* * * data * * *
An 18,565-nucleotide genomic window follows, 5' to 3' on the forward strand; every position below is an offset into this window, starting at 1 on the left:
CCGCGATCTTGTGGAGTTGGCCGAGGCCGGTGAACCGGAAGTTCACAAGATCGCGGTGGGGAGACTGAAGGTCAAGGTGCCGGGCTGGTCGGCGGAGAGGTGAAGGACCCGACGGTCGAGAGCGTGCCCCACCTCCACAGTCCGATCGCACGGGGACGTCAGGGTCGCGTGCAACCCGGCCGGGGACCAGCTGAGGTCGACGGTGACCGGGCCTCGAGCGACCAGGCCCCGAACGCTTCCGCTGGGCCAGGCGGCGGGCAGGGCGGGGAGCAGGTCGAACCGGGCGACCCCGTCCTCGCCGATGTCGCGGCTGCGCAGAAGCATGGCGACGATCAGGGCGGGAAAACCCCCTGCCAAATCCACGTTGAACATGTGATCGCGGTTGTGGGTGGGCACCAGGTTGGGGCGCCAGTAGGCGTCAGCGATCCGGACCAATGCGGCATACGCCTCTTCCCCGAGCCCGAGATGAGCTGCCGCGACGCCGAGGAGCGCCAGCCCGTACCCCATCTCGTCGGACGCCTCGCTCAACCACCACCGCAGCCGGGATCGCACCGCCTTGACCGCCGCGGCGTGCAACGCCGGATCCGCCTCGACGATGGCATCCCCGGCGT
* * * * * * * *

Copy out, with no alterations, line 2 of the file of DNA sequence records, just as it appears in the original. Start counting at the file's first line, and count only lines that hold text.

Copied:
CCGCGATCTTGTGGAGTTGGCCGAGGCCGGTGAACCGGAAGTTCACAAGATCGCGGTGGGGAGACTGAAGGTCAAGGTGCCGGGCTGGTCGGCGGAGAGGTGAAGGACCCGACGGTCGAGAGCGTGCCCCACCTCCACAGTCCGATCGCACGGGGACGTCAGGGTCGCGTGCAACCCGGCCGGGGACCAGCTGAGGTCGACGGTGACCGGGCCTCGAGCGACCAGGCCCCGAACGCTTCCGCTGGGCCAGGCGGCGGGCAGGGCGGGGAGCAGGTCGAACCGGGCGACCCCGTCCTCGCCGATGTCGCGGCTGCGCAGAAGCATGGCGACGATCAGGGCGGGAAAACCCCCTGCCAAATCCACGTTGAACATGTGATCGCGGTTGTGGGTGGGCACCAGGTTGGGGCGCCAGTAGGCGTCAGCGATCCGGACCAATGCGGCATACGCCTCTTCCCCGAGCCCGAGATGAGCTGCCGCGACGCCGAGGAGCGCCAGCCCGTACCCCATCTCGTCGGACGCCTCGCTCAACCACCACCGCAGCCGGGATCGCACCGCCTTGACCGCCGCGGCGTGCAACGCCGGATCCGCCTCGACGATGGCATCCCCGGCGT